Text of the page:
A Seattle Office of Civil Rights report about cleanups of homeless encampments addresses issues of notice and storing belongings.

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Eliminate subjectivity around which items collected during homeless camp sweeps should be stored or thrown away. Ensure city staffers give proper notice of pending cleanups. And make sure partner agencies like the Washington Department of Transportation (WSDOT) are clear on the rules that govern the camp cleanups.

Those are some of the recommendations from a report by the Seattle Office of Civil Rights (OCR). The report, the first since the department ceased day-to-day monitoring duties of sweeps, covers about 50 removals of homeless encampments conducted from September to December 2016.

The report addresses several issues uncovered in a series of Seattle Times reports that found the city’s cleanup process beset by failures, including missed start times, lack of coordination and cooperation among city police and other agencies, and complaints by homeless campers that their personal items were being thrown away.

Controversy over the removals continues, with some cleanups attracting groups of protesters. In January, two women filed a lawsuit against the city claiming the city and the state transportation department workers violate the rights of people living outdoors by seizing and destroying their property. A hearing on the lawsuit is scheduled for September.

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Among other recommendations, the report calls on city staffers tasked with posting notice that a camp is scheduled for removal to coordinate with outreach workers ahead of time so they can connect with residents before the cleanup.

It also recommends staffers with the Department of Finance and Administrative Services (FAS), which coordinates the city’s camp-cleanup efforts, have copies of the rules for item storage and disposal at each cleanup.

Several of the recommendations already are underway, officials say.

In April, Seattle implemented a host of new rules for conducting cleanups of unauthorized encampments on public property. Among other guidelines, they outline how work crews should handle the storage and disposal of personal belongings found inside the camp.

Staffers overseeing the removals have received extensive training to ensure consistency with the new rules, said Meg Olberding, Seattle Human Services Department spokeswoman. They’re also provided journals with which to document items that are found, disposed of and stored, she said. Reports and photos of each cleanup are posted to the city’s website.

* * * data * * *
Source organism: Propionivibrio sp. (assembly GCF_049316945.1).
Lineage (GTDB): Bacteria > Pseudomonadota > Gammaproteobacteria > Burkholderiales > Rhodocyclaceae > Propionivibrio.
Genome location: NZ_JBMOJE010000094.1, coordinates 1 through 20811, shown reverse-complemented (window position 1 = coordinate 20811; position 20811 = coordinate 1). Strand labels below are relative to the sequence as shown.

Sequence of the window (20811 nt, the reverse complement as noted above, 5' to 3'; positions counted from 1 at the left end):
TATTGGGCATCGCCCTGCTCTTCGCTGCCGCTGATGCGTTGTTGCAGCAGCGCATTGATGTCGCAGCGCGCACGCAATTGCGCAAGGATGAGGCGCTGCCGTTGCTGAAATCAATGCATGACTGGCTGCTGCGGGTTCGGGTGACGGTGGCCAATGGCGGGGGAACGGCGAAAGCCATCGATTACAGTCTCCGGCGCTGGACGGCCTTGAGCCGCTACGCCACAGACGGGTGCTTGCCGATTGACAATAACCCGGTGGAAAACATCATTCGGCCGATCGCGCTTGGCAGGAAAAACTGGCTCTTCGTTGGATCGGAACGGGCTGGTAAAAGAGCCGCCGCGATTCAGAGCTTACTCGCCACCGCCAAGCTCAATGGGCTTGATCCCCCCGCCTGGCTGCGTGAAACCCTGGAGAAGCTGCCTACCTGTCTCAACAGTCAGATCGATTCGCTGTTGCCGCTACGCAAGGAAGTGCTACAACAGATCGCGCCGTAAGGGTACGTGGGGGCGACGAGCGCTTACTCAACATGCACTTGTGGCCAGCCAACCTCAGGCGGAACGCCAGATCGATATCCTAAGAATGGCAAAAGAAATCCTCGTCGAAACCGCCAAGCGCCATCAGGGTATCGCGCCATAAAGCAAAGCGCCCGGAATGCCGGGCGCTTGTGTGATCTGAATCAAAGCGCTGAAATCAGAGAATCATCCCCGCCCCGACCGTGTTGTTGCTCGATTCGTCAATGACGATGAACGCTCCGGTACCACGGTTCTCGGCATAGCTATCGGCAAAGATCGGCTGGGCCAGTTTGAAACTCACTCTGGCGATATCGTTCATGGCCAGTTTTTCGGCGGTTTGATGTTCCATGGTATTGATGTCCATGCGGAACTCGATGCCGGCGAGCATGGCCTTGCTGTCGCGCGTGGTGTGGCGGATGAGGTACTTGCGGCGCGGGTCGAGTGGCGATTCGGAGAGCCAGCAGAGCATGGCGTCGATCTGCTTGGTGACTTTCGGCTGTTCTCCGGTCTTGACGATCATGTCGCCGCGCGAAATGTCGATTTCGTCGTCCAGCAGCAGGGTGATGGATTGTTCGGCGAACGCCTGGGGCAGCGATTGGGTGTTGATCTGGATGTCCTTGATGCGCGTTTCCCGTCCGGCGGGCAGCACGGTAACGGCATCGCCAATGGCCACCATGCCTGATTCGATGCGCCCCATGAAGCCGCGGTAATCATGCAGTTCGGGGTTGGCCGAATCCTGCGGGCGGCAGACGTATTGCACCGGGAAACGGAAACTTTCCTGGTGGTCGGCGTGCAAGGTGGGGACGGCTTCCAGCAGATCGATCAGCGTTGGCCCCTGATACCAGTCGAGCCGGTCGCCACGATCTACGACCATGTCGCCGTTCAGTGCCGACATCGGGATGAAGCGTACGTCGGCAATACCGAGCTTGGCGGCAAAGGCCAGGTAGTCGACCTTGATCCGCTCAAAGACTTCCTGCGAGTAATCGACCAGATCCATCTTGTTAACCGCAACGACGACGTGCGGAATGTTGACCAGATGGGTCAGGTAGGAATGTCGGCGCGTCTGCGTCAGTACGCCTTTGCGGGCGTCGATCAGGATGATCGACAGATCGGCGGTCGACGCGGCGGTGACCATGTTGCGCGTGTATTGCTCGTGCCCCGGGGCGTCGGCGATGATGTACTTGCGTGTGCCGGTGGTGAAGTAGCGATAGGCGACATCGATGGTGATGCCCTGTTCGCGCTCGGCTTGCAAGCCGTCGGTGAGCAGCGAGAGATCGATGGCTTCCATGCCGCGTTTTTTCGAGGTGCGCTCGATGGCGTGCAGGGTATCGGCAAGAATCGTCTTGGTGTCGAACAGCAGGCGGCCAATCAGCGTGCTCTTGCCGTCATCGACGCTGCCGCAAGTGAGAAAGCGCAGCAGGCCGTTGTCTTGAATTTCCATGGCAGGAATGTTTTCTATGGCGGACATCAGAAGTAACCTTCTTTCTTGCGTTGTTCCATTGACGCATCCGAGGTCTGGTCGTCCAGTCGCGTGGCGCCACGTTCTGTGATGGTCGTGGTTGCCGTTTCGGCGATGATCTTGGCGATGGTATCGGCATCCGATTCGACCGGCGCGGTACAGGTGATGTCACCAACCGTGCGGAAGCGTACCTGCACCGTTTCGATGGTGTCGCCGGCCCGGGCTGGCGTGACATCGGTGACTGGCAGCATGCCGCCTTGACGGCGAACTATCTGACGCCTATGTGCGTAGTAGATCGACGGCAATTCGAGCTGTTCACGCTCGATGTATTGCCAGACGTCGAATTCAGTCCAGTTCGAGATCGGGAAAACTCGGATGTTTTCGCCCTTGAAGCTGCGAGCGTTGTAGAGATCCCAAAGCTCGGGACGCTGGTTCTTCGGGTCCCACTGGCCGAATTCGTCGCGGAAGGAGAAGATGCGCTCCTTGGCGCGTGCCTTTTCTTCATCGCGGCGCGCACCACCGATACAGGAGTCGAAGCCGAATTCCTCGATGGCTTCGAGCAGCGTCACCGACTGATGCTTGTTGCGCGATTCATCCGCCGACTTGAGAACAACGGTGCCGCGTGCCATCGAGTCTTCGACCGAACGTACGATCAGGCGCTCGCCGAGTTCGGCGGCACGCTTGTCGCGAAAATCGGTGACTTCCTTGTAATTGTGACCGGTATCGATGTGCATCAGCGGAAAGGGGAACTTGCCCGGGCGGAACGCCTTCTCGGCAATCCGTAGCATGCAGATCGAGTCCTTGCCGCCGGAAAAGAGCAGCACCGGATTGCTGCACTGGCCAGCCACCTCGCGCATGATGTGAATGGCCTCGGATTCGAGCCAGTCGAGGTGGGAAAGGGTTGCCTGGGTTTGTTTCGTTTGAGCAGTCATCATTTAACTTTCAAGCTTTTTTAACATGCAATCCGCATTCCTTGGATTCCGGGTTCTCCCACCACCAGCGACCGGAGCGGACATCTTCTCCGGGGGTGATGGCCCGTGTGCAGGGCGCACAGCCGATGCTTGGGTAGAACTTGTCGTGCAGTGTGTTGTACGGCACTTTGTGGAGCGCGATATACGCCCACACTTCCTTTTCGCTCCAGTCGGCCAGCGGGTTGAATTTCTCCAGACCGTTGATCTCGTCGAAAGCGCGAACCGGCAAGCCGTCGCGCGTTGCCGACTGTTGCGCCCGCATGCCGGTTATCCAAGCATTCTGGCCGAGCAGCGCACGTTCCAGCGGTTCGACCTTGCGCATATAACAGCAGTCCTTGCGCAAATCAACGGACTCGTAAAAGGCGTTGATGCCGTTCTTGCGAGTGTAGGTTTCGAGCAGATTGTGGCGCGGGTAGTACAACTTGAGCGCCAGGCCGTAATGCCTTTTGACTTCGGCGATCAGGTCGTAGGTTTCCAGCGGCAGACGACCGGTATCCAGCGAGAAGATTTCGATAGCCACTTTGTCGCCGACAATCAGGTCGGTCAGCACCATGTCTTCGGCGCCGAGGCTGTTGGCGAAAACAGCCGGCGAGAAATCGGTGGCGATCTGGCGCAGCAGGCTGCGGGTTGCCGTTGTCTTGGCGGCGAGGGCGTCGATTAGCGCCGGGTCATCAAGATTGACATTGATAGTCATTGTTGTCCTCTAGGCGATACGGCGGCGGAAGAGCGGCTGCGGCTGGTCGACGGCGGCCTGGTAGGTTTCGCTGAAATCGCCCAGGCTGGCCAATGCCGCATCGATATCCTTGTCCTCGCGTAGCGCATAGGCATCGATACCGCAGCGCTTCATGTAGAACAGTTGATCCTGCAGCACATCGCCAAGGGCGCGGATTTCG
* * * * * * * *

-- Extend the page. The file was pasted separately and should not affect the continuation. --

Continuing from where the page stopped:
In February, FAS postponed a scheduled cleanup near the south end of the Ballard Bridge, Olberding said. Officials at the scene decided that additional security was needed after a group of people arrived to protest the removal. The Ballard Bridge cleanup is the only removal canceled or halted since February, Olberding said.

The report is the first produced by the Seattle Office of Civil Rights since its monitoring duties were transferred to the Department of Finance and Administrative Services department last December.

Mayor Ed Murray said at the time that the civil-rights office would continue to provide a level of oversight, but discontinue monitoring each scheduled cleanup. Murray said the department instead will review reports of cleanups monthly and periodically conduct spot-checks.

The Seattle Human Rights Commission questioned the lessened role of OCR in a January letter to Murray. Co-chair Jeremy Wood said this week the report indicates there’s still a need for civil-rights personnel to have a greater role in monitoring camp removals.

“The new protocols allow a significant amount of discretion to the FAS staff,” he said.

“It makes more sense to have the office whose mission is ensuring people’s rights closer to the process, not further removed.”

City Councilmember Lisa Herbold said she supports clarifying OCR’s current duties rather than expanding them. Under the revised protocols for camp cleanups, Herbold said, OCR staff should be included in the process of determining which encampment removals are prioritized because of safety, health or other concerns. She also called for more clarity on how many site spot-checks of cleanups the OCR staff will conduct.

“I think the sensitivity and competency has grown over the past year, but there’s still room for OCR to help ensure that we’re doing this job right,” she said.

Herbold said the City Council will begin discussion of the OCR report at a July 12 meeting of the Human Services & Public Health Committee.